"I don't believe they will carry through on these threats," Bill Richardson, former New Mexico governor and former emissary to North Korea, told The New York Times.
"It does mean a longer or sustained period of estrangement and negativity and lack of a diplomatic dialogue," he said. "I think to show their defiance they may take some military steps, undefined military steps. I don't know what they'll do."
North Korea, an impoverished, isolated Communist country, has stepped up its threatening statements because of United Nations Security Council sanctions over its missile and nuclear tests and developments such as the joint U.S.-South Korean military exercises, which it has said are a prelude to war. It sees the tightening U.N. Security Council sanctions, the latest of which were unanimously approved Thursday for its Feb. 12 nuclear test, as an "act of war."
It has also scrapped the 1953 armistice that ended the Korean War and threatened to turn Washington and Seoul into "a sea in flames" with "lighter and smaller nukes."
"Now that the U.S. is set to light a fuse for a nuclear war, the revolutionary armed forces of the DPRK [North Korea] will exercise the right to a pre-emptive nuclear attack to destroy the strongholds of the aggressors and to defend the supreme interests of the country," a North Korean Foreign Ministry spokesman was quoted as saying Thursday.
Some analysts told the Times the latest threat from the North appeared meant as much for its own people as to force Washington to engage it with concessions.
They also said they don't believe North Korea would attack the United States as that would be suicidal for its regime. But officials in South Korea told the Times they fear the North might launch an armed skirmish to test the military resolve of Park Geun-hye, South Korea's new and first female president.
Earlier this week, a South Korean military general, in a warning against any such North Korean provocation, went so far as to indicate his country would not spare even the top North Korean military elite headed by the country's leader, Kim Jong Un.
Analysts speaking to CNN said North Korea, despite its strong threats, is nowhere near having the technology to mount a nuclear warhead on a missile and aim it accurately at a target.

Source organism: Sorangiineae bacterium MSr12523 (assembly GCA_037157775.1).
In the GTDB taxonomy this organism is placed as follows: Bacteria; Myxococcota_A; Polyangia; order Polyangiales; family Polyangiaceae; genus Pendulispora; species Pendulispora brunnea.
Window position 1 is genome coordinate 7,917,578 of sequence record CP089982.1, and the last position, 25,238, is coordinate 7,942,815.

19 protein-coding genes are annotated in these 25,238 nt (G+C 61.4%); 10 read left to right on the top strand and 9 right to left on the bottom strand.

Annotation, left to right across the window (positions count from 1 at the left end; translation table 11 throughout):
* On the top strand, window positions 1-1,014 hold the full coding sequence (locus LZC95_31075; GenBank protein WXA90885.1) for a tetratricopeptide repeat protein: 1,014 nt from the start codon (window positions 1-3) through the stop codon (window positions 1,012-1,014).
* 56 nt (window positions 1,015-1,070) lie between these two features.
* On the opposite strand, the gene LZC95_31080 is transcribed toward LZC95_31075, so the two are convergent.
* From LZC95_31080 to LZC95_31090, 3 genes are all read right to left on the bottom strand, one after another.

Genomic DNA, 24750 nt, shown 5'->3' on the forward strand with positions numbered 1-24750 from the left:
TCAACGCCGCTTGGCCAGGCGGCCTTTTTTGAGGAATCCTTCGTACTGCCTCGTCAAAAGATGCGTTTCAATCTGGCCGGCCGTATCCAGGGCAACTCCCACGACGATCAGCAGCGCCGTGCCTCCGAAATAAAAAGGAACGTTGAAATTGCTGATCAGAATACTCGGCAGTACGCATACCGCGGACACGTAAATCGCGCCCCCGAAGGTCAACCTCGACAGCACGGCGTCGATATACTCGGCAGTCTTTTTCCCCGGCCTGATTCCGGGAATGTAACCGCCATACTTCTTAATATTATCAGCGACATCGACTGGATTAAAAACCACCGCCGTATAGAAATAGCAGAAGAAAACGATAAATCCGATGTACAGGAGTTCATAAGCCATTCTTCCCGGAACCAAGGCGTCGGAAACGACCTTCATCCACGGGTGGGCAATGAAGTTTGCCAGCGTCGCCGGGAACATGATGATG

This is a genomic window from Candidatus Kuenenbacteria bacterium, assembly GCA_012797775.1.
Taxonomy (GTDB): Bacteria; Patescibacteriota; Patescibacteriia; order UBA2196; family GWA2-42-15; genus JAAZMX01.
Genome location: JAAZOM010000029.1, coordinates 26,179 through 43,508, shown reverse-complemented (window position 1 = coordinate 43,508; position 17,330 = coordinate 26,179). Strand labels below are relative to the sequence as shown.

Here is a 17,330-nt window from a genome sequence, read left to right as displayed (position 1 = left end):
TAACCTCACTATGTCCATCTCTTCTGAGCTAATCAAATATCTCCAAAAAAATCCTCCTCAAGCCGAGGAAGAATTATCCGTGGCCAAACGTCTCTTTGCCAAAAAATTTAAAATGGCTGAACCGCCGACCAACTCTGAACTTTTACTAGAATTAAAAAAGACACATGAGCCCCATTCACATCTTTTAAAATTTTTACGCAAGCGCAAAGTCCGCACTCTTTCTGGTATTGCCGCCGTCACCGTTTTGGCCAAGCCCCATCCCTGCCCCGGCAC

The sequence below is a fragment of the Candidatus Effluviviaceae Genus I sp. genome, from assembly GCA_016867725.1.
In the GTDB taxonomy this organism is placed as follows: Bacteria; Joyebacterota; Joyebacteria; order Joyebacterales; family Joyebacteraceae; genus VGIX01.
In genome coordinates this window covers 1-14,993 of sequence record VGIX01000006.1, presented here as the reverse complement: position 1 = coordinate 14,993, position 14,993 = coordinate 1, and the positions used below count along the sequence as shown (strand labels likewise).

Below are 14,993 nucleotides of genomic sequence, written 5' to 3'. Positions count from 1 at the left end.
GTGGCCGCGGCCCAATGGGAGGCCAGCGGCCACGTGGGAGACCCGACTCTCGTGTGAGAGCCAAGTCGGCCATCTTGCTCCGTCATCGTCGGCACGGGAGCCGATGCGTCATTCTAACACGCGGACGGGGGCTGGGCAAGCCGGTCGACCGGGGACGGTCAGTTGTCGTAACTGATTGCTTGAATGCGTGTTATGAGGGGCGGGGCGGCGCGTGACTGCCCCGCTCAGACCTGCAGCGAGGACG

Some analysts told CNN the North is likely prefer to gain traction through threats and the buildup of its military deterrent.
But the new threats come with growing concern over the North's determined efforts to advance its nuclear and missile technology as seen by its long-range rocket launch in December and the February underground atomic blast.
The North's latest threat Thursday "may suggest that Pyongyang feels even more boxed in than usual," Michael Mazza of the American Enterprise Institute told CNN.
Although a nuclear attack is not an immediate palpable threat, Michael Auslin, also the AEI, told CNN the surge in the provocative rhetoric is particularly dangerous.
"South Korea's new president [Park Geun Hye] can't be seen to back down in the face of the North's threats, while Kim Jong Un may feel that his successful missile and nuclear tests give him the ability to keep pressuring Seoul. The two may wind up talking themselves into conflict," he said.
Other analysts, speaking to CNN, said they doubt whether the new sanctions will make much difference as previous sanctions have not stopped the North from conducting its tests.
"As long as China allows North Korea to operate, as long as China provides food, energy assistance and investment, the sanctions really don't matter," Doug Bandow at Cato Institute told CNN.
But Mark Fitzpatrick, director of non-proliferation and disarmament at the International Institute for Strategic Studies in Britain, said recently Kim Jong Un is now paying the price for going ahead with a nuclear test despite Chinese warnings against it during the political transition in China.
He said future Chinese grain sales to North Korea may indicate China's commitment to putting meaningful pressure on North Korea.